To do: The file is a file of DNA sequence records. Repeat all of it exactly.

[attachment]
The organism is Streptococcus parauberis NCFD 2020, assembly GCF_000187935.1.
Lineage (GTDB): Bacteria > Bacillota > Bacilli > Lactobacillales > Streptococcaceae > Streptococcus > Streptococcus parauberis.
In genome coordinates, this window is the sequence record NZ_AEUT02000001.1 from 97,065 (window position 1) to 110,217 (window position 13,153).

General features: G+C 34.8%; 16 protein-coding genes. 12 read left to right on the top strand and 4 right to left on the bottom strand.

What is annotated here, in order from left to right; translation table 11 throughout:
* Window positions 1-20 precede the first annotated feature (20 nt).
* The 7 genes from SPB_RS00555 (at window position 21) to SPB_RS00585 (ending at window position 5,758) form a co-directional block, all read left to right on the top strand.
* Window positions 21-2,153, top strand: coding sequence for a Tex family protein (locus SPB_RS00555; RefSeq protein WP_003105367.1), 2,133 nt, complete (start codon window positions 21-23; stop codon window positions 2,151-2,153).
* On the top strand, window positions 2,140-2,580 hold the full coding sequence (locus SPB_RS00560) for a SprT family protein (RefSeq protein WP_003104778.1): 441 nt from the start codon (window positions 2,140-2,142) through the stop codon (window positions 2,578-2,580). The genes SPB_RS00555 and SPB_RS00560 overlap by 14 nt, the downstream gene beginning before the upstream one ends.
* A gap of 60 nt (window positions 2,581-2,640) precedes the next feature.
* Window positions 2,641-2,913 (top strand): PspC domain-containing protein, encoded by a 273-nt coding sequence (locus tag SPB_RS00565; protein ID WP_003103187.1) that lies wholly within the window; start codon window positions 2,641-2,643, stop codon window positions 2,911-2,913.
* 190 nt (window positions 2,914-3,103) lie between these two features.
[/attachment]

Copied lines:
The organism is Streptococcus parauberis NCFD 2020, assembly GCF_000187935.1.
Lineage (GTDB): Bacteria > Bacillota > Bacilli > Lactobacillales > Streptococcaceae > Streptococcus > Streptococcus parauberis.
In genome coordinates, this window is the sequence record NZ_AEUT02000001.1 from 97,065 (window position 1) to 110,217 (window position 13,153).

General features: G+C 34.8%; 16 protein-coding genes. 12 read left to right on the top strand and 4 right to left on the bottom strand.

What is annotated here, in order from left to right; translation table 11 throughout:
* Window positions 1-20 precede the first annotated feature (20 nt).
* The 7 genes from SPB_RS00555 (at window position 21) to SPB_RS00585 (ending at window position 5,758) form a co-directional block, all read left to right on the top strand.
* Window positions 21-2,153, top strand: coding sequence for a Tex family protein (locus SPB_RS00555; RefSeq protein WP_003105367.1), 2,133 nt, complete (start codon window positions 21-23; stop codon window positions 2,151-2,153).
* On the top strand, window positions 2,140-2,580 hold the full coding sequence (locus SPB_RS00560) for a SprT family protein (RefSeq protein WP_003104778.1): 441 nt from the start codon (window positions 2,140-2,142) through the stop codon (window positions 2,578-2,580). The genes SPB_RS00555 and SPB_RS00560 overlap by 14 nt, the downstream gene beginning before the upstream one ends.
* A gap of 60 nt (window positions 2,581-2,640) precedes the next feature.
* Window positions 2,641-2,913 (top strand): PspC domain-containing protein, encoded by a 273-nt coding sequence (locus tag SPB_RS00565; protein ID WP_003103187.1) that lies wholly within the window; start codon window positions 2,641-2,643, stop codon window positions 2,911-2,913.
* 190 nt (window positions 2,914-3,103) lie between these two features.